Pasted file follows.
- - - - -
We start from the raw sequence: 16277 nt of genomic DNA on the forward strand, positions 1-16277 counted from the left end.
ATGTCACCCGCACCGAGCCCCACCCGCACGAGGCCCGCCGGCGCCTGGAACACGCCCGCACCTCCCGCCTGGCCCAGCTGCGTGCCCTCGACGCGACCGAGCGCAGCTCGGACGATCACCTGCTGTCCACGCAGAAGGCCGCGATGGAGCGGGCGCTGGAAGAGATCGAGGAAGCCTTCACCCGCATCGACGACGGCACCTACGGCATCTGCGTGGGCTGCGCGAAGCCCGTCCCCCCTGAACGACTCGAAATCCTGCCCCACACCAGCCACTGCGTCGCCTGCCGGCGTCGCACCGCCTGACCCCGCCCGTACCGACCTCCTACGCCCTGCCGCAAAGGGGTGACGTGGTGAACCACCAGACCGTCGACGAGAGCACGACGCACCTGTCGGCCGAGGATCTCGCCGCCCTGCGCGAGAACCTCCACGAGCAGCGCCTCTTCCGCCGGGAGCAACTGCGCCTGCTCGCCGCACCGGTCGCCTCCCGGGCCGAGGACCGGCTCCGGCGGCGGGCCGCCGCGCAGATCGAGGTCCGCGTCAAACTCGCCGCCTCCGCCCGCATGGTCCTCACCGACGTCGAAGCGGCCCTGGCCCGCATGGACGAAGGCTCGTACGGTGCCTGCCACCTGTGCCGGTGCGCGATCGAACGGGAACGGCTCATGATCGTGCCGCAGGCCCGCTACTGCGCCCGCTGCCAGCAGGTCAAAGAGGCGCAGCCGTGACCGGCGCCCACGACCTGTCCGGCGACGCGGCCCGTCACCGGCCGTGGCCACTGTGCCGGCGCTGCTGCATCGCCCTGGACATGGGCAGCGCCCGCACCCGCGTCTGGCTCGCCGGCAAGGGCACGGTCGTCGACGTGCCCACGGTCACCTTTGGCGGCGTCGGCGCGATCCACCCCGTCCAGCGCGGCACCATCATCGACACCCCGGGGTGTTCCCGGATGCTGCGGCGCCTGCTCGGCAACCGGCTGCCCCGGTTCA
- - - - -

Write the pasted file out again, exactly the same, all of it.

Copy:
We start from the raw sequence: 16277 nt of genomic DNA on the forward strand, positions 1-16277 counted from the left end.
ATGTCACCCGCACCGAGCCCCACCCGCACGAGGCCCGCCGGCGCCTGGAACACGCCCGCACCTCCCGCCTGGCCCAGCTGCGTGCCCTCGACGCGACCGAGCGCAGCTCGGACGATCACCTGCTGTCCACGCAGAAGGCCGCGATGGAGCGGGCGCTGGAAGAGATCGAGGAAGCCTTCACCCGCATCGACGACGGCACCTACGGCATCTGCGTGGGCTGCGCGAAGCCCGTCCCCCCTGAACGACTCGAAATCCTGCCCCACACCAGCCACTGCGTCGCCTGCCGGCGTCGCACCGCCTGACCCCGCCCGTACCGACCTCCTACGCCCTGCCGCAAAGGGGTGACGTGGTGAACCACCAGACCGTCGACGAGAGCACGACGCACCTGTCGGCCGAGGATCTCGCCGCCCTGCGCGAGAACCTCCACGAGCAGCGCCTCTTCCGCCGGGAGCAACTGCGCCTGCTCGCCGCACCGGTCGCCTCCCGGGCCGAGGACCGGCTCCGGCGGCGGGCCGCCGCGCAGATCGAGGTCCGCGTCAAACTCGCCGCCTCCGCCCGCATGGTCCTCACCGACGTCGAAGCGGCCCTGGCCCGCATGGACGAAGGCTCGTACGGTGCCTGCCACCTGTGCCGGTGCGCGATCGAACGGGAACGGCTCATGATCGTGCCGCAGGCCCGCTACTGCGCCCGCTGCCAGCAGGTCAAAGAGGCGCAGCCGTGACCGGCGCCCACGACCTGTCCGGCGACGCGGCCCGTCACCGGCCGTGGCCACTGTGCCGGCGCTGCTGCATCGCCCTGGACATGGGCAGCGCCCGCACCCGCGTCTGGCTCGCCGGCAAGGGCACGGTCGTCGACGTGCCCACGGTCACCTTTGGCGGCGTCGGCGCGATCCACCCCGTCCAGCGCGGCACCATCATCGACACCCCGGGGTGTTCCCGGATGCTGCGGCGCCTGCTCGGCAACCGGCTGCCCCGGTTCA